Marion Gordon "Pat" Robertson is an American media mogul, executive chairman, and a former Southern Baptist minister, who generally supports conservative Christian ideals.
"In late 1976, Robertson predicted that the end of the world was coming in October or November 1982. In a May 1980 broadcast of The 700 Club he stated, "I guarantee you by the end of 1982 (the year he was photographed by Karsh) there is going to be a judgment on the world.""
"In September 2011, Robertson and several others who incorrectly predicted various dates for the end of world were jointly awarded an Ig Nobel Prize for "teaching the world to be careful when making mathematical assumptions and calculations."
"Dr Oppenheimer greeted me warmly, in 1956, at the Institute for Advanced Study, Princeton... I detected in this famous scientist a certain brittleness and I thought that the record of deep suffering was written plainly on his face. After his experiences, this was hardly surprising."
Yousuf Karsh photographed on the set of the 1964-released movie "Zulu." Future political leader Mangosuthu Buthelezi played Zulu King Cetshwayo kaMpande, his great grandfather. Buthelezi is a South African politician and Zulu tribal leader who founded the Inkatha Freedom Party in 1975 and was Chief Minister of the KwaZulu bantustan until 1994.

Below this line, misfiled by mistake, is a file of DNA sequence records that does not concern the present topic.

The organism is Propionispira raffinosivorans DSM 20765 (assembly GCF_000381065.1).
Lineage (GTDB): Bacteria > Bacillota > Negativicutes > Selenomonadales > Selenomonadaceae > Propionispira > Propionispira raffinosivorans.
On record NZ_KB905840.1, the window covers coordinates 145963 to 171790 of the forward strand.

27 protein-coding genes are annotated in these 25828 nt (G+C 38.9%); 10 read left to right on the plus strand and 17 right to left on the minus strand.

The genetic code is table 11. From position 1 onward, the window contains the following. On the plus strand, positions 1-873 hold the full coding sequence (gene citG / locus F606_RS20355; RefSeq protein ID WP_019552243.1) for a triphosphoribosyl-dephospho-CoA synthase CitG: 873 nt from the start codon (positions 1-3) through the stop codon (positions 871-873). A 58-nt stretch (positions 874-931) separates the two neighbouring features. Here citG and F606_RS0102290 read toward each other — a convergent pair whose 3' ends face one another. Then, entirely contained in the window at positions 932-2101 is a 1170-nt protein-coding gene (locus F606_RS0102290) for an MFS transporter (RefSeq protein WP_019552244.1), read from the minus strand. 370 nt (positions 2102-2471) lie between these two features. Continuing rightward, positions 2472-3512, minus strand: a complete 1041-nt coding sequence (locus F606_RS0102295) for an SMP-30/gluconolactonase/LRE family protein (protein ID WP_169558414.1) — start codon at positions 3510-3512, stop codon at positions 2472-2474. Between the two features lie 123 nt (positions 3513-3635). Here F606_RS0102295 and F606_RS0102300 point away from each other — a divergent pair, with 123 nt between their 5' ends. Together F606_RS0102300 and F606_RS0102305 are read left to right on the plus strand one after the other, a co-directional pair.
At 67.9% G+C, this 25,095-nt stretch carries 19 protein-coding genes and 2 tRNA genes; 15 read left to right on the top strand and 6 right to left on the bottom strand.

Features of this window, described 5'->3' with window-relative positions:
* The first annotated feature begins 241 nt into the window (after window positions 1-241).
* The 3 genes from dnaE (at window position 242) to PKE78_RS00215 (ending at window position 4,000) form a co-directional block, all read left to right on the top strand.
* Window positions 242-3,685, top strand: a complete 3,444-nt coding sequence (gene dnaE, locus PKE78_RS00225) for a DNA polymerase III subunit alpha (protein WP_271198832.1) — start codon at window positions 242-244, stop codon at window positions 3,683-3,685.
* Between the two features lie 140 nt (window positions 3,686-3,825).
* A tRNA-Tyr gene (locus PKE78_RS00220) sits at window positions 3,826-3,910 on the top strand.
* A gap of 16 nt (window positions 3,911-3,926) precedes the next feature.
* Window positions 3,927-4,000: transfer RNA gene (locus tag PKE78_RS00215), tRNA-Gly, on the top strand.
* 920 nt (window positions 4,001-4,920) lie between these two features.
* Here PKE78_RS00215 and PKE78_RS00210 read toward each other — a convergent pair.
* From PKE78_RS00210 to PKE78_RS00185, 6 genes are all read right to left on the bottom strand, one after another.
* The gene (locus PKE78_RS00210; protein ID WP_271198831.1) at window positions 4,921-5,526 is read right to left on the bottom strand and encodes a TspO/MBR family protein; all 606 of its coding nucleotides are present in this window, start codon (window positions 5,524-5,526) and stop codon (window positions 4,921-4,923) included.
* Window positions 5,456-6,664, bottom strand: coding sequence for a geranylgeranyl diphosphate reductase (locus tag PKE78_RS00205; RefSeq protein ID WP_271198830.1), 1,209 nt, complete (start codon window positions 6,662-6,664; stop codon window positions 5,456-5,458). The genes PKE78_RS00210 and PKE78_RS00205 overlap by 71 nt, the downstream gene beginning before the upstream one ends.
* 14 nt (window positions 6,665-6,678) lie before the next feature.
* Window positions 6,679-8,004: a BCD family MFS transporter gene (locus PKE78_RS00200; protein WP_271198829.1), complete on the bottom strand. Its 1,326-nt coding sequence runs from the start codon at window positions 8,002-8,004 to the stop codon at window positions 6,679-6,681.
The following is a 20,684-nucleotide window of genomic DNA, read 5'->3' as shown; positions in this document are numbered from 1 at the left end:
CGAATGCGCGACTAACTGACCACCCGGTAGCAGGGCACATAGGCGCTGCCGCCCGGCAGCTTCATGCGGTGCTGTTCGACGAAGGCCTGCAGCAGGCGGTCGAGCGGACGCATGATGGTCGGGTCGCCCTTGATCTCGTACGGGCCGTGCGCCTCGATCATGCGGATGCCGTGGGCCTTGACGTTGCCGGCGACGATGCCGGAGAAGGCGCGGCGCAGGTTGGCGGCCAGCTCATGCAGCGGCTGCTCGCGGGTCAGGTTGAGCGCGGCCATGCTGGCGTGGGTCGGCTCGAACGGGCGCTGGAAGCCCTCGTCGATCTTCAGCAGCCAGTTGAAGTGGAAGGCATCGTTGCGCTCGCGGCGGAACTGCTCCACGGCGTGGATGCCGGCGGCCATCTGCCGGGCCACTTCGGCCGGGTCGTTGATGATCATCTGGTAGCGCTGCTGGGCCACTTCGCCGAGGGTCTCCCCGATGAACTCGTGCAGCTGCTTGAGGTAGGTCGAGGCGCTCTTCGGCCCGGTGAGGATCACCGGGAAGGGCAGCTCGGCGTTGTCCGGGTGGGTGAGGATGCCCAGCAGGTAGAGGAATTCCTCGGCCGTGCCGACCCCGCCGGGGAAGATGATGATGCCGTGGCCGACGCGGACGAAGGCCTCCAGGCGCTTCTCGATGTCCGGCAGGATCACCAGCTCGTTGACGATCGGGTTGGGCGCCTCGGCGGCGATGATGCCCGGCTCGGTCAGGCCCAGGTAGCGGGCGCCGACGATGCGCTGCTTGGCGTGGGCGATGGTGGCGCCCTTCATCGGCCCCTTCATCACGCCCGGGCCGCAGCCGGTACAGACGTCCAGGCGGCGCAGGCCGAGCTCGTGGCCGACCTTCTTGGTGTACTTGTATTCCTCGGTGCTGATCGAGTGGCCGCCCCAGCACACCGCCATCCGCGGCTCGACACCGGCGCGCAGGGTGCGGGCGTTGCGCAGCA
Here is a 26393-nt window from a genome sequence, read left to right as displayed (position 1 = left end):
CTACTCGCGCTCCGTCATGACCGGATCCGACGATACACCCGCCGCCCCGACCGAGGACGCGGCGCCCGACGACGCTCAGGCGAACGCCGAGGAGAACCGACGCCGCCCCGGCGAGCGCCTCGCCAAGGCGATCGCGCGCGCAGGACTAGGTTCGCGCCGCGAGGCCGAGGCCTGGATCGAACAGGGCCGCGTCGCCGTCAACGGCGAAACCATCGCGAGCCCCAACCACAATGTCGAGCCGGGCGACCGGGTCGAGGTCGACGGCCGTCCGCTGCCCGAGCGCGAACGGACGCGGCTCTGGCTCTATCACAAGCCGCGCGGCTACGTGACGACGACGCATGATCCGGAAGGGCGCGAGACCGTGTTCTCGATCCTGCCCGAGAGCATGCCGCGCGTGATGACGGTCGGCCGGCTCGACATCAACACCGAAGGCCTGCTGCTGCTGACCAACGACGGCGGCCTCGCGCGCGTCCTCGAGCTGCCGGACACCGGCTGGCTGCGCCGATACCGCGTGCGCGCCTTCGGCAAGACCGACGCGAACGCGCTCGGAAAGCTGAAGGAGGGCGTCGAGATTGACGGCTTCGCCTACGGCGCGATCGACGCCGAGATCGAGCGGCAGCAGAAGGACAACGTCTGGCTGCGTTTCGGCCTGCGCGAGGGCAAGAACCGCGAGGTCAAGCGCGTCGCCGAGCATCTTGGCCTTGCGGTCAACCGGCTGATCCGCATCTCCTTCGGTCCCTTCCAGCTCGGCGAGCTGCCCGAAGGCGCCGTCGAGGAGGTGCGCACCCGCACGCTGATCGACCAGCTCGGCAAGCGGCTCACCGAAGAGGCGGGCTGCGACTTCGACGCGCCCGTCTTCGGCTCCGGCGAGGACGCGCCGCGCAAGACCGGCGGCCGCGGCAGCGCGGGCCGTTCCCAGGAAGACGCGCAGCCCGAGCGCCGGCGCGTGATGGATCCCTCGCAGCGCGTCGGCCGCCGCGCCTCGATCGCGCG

Mr Karsh enjoying a ceremony.
Members of Zulu Kingdom watching a movie for the first time.
Canadian Prime Minister Stephen Harper recently announced a new crossing over the Detroit River which will connect Windsor, Ontario to Detroit will be named the Gordie Howe International Bridge in honor of the 87-year-old Red Wings legend.
While looking for the photograph Karsh took of Canadian PM William Lyon Mackenzie King, talking to John Buchan aka Lord Tweedsmuir, US President Roosevelt and his son, I discovered that Karsh had photographed Billie Jean King!
Every day with Karsh is a gift.
Tweedsmuir, King, Roosevelt, and Roosevelt's son, Elliott, 1936
Berenice Abbott was one of my very first photo crushes. A story about her in today's New York Times promoted me to post Mr Karsh's late portrait of her. She is standing in front of one of her scientific images, "Van de Graaff Generator, Cambridge, Massachusetts, 1958"
"Berenice Abbott spent two years at MIT creating photographs that memorably document the principles of physical science - mechanics, electromagnetism, and waves. She often developed innovative techniques for capturing scientific phenomena, including one for very detailed, close-in photography that she called Super Sight."
April 6th would be Dr. Harold Eugene Edgerton's birthday - he would have been 112 today! I figure we all know that as a professor of electrical engineering at the Massachusetts Institute of Technology, he pretty much invented the strobe. What I didn't know was, according to Wikipedia, "He also was deeply involved with the development of sonar and deep-sea photography, and his equipment was used by Jacques Cousteau in searches for shipwrecks and even the Loch Ness monster."